In 1871 however, the Camden and Amboy Railroad became part of the Pennsylvania Railroad. The managers of the Pennsylvania decided that maintenance and construction of rolling stock could be done more efficiently in Altoona or in New Brunswick. The closing of the shops in Bordentown would have been a serious blow to the city's economy under any circumstances, but the effect was doubly severe because the closing of the shops coincided with the onset of the Panic of 1873. People were unemployed not only as a result of the depression, but also because of the closing of the shops. This led to a rapid out-migration of workers seeking employment elsewhere. Bordentown's economy never fully recovered.
The resort industry had become important by the mid 18th century. Because Bordentown was easily reached by water, many prominent Philadelphians, eager to escape the noise and congestion of the big city, built summer houses along Crosswicks Creek and along the Delaware. This industry continued to infuse money into the local economy until the late 19th and early 20th centuries when trains and automobiles made the New Jersey shore more accessible.
Bordentown was the site of one of the first successful public schools in New Jersey. About 1850, Clara Barton, then a young school teacher from New England (and later founder of the Red Cross), arrived in Bordentown. She was dismayed to see so many young people standing idly on the street corners. She was also puzzled; there was a district school, supported in part by public funds, for those who could not afford tuition at the numerous private schools in the area. The district school was commonly known as the "pauper" school.
After she investigated the situation, Barton concluded that the social stigma of attending the "pauper school" was the main obstacle between many Bordentown young people and education. Consequently she persuaded the town authorities to establish a completely free school and to make her principal. The authorities agreed, and in 1852 she took over a one room brick school house which had been built about 1839. A replica now stands within the historic district.
Owing in large measure to Barton's enthusiasm and dynamism as a teacher, the new free public school was almost an instantaneous success. In 1854 the school had to be moved to larger quarters to accommodate the increasing number of students. This building was in use as a school until 1954 when it was razed to make way for a more modern facility, appropriately named the Clara Barton Elementary School.
There were also several widely-known private schools that flourished within the historic district. Several of these were dame schools, training young women from affluent middle class families in the social graces and moral rectitude as well as in fundamental literary and mathematical skills. Among the schools of the like were Linden Hall and Bordentown Female College.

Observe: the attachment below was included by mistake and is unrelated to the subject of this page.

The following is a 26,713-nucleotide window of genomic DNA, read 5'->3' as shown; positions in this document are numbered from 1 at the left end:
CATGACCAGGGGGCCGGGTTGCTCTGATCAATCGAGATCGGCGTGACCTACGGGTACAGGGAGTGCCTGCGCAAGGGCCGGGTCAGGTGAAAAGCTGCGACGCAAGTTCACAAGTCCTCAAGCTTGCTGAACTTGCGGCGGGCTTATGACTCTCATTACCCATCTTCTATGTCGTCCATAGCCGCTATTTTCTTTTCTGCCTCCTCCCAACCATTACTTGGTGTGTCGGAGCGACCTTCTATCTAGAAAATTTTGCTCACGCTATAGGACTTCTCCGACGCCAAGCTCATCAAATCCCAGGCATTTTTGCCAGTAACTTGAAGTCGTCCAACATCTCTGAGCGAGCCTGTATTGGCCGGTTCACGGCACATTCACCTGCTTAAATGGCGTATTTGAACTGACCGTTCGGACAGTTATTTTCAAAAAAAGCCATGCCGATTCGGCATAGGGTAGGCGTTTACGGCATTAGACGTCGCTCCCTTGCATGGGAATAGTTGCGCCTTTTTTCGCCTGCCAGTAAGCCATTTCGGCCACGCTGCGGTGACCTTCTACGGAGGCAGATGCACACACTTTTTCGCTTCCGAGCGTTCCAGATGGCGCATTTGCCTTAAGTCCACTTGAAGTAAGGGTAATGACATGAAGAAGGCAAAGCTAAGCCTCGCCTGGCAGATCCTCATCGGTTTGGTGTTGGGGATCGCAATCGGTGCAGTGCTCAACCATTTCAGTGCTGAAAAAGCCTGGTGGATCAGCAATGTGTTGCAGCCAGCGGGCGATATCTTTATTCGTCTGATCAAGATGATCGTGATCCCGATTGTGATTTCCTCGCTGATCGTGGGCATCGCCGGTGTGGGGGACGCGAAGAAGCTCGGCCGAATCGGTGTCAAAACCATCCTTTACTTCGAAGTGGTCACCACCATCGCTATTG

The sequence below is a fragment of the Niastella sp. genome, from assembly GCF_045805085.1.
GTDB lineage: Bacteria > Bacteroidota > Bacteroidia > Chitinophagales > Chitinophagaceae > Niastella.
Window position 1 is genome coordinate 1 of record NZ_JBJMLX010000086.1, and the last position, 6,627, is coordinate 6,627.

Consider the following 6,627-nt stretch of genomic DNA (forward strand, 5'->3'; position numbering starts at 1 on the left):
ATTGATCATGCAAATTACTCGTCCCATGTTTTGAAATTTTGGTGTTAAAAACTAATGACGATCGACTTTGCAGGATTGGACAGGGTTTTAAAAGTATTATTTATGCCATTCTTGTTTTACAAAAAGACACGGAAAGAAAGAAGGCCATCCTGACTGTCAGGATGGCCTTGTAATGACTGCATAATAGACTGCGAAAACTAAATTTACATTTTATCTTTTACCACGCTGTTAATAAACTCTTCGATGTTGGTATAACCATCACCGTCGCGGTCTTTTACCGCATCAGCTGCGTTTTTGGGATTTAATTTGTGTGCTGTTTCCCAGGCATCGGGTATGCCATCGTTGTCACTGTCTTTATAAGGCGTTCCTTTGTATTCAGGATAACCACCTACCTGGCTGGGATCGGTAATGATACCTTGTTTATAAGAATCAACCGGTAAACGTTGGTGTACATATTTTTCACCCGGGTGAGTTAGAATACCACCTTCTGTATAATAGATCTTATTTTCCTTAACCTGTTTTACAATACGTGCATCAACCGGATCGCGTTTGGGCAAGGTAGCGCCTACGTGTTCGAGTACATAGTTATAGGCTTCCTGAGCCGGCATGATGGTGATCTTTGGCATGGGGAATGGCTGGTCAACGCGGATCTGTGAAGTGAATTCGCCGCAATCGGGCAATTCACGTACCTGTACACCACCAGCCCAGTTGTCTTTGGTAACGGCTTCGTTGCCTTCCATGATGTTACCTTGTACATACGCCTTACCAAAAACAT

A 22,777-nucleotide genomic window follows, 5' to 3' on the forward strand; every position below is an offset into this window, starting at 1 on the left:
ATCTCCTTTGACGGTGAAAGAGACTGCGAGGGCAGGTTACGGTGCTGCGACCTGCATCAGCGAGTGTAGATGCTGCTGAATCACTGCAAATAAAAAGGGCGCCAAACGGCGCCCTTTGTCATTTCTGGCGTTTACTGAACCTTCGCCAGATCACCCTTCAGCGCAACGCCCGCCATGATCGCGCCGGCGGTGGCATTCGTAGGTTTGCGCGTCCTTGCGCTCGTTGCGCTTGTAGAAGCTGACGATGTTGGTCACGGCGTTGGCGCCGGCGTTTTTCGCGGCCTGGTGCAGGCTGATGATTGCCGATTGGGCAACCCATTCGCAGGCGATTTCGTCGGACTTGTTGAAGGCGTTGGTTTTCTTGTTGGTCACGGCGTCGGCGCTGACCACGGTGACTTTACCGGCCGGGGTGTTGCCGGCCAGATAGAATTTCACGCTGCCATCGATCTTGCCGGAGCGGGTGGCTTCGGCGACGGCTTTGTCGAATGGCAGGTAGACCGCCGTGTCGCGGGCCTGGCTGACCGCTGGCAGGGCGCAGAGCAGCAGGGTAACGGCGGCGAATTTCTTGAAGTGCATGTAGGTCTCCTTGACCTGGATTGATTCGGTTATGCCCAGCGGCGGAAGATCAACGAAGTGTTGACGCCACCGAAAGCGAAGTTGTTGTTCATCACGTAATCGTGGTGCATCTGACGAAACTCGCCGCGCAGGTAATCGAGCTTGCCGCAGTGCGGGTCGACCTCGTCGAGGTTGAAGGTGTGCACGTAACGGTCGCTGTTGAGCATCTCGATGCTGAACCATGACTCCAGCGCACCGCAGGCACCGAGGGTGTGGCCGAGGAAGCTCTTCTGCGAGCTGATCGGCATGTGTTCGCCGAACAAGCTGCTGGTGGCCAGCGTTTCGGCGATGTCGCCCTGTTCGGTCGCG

Linden Hall was a boarding school founded about 1835 by Madame Murat, wife of Prince Lucien Murat, a nephew of Joseph Bonaparte. After Prince Lucien had squandered his and his wife's fortune, Mdme Murat, herself a Bordentown native, opened the school to bring income into the family. Bordentown Female College, established by a Methodist minister in 1851, was another well-known boarding school; it operated successfully until it fell victim to financial problems brought on by the Panic of 1893.
From 1885 to 1972 the famous Bordentown Military Institute was located within the historic district. The official beginning of the Bordentown Military Institute dates from the arrival of Thomas H. Landon, a Methodist minister, as head of the school in 1885. Many BMI graduates went on to become honor students at West Point or Annapolis. Officers trained at least in part at BMI served in every American war beginning with the Spanish American war. At its height, more than 300 students attended. In 1972, financial problems, and an anti-military attitude which led to declining enrollments, forced BMI to move to Massachusetts where it merge with Lenox Academy.
While no great battles were fought within the historic district during the Revolution, Bordentown and Bordentonians played an important part in both the political and military aspects of the struggle for independence. Especially significant was the role of two Bordentonians, Francis Hopkinson and Thomas Paine, in pushing the colonists toward the decision for complete independence. In June 1776, with the Second Continental Congress wavering, the New Jersey Provincial Congress appointed a five man delegation to represent New Jersey at the Congress. All five delegates were strongly in favor of complete independence, but John Witherspoon of Princeton, and Francis Hopkinson of Bordentown were the most outspoken. Less than a month later Hopkinson became a signer of the Declaration of Independence. Even earlier, of course, Thomas Paine's Common Sense had convinced many fence straddlers that complete independence was the only solutions for the problems of the colonies.